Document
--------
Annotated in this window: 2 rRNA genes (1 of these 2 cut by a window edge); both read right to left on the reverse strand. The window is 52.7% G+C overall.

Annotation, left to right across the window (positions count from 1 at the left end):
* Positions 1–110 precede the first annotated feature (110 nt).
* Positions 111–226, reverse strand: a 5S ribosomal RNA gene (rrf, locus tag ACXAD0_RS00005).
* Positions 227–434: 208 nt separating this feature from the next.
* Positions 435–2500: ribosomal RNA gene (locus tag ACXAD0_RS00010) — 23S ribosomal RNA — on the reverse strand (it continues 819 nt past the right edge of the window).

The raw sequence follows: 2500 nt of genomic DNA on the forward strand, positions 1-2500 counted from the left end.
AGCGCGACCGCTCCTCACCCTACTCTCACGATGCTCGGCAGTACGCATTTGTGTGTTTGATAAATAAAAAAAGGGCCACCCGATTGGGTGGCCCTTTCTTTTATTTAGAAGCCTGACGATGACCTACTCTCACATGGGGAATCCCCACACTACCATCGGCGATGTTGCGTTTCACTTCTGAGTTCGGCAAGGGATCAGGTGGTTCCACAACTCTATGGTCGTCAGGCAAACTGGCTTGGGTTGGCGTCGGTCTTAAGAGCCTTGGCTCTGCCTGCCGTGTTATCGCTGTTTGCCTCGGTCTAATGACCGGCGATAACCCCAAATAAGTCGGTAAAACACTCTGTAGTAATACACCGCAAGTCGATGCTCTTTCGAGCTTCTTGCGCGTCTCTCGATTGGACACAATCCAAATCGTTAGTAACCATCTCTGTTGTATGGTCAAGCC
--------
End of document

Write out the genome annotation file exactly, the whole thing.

Annotated in this window: 2 rRNA genes (1 of these 2 cut by a window edge); both read right to left on the reverse strand. The window is 52.7% G+C overall.

Annotation, left to right across the window (positions count from 1 at the left end):
* Positions 1–110 precede the first annotated feature (110 nt).
* Positions 111–226, reverse strand: a 5S ribosomal RNA gene (rrf, locus tag ACXAD0_RS00005).
* Positions 227–434: 208 nt separating this feature from the next.
* Positions 435–2500: ribosomal RNA gene (locus tag ACXAD0_RS00010) — 23S ribosomal RNA — on the reverse strand (it continues 819 nt past the right edge of the window).

The raw sequence follows: 2500 nt of genomic DNA on the forward strand, positions 1-2500 counted from the left end.
AGCGCGACCGCTCCTCACCCTACTCTCACGATGCTCGGCAGTACGCATTTGTGTGTTTGATAAATAAAAAAAGGGCCACCCGATTGGGTGGCCCTTTCTTTTATTTAGAAGCCTGACGATGACCTACTCTCACATGGGGAATCCCCACACTACCATCGGCGATGTTGCGTTTCACTTCTGAGTTCGGCAAGGGATCAGGTGGTTCCACAACTCTATGGTCGTCAGGCAAACTGGCTTGGGTTGGCGTCGGTCTTAAGAGCCTTGGCTCTGCCTGCCGTGTTATCGCTGTTTGCCTCGGTCTAATGACCGGCGATAACCCCAAATAAGTCGGTAAAACACTCTGTAGTAATACACCGCAAGTCGATGCTCTTTCGAGCTTCTTGCGCGTCTCTCGATTGGACACAATCCAAATCGTTAGTAACCATCTCTGTTGTATGGTCAAGCC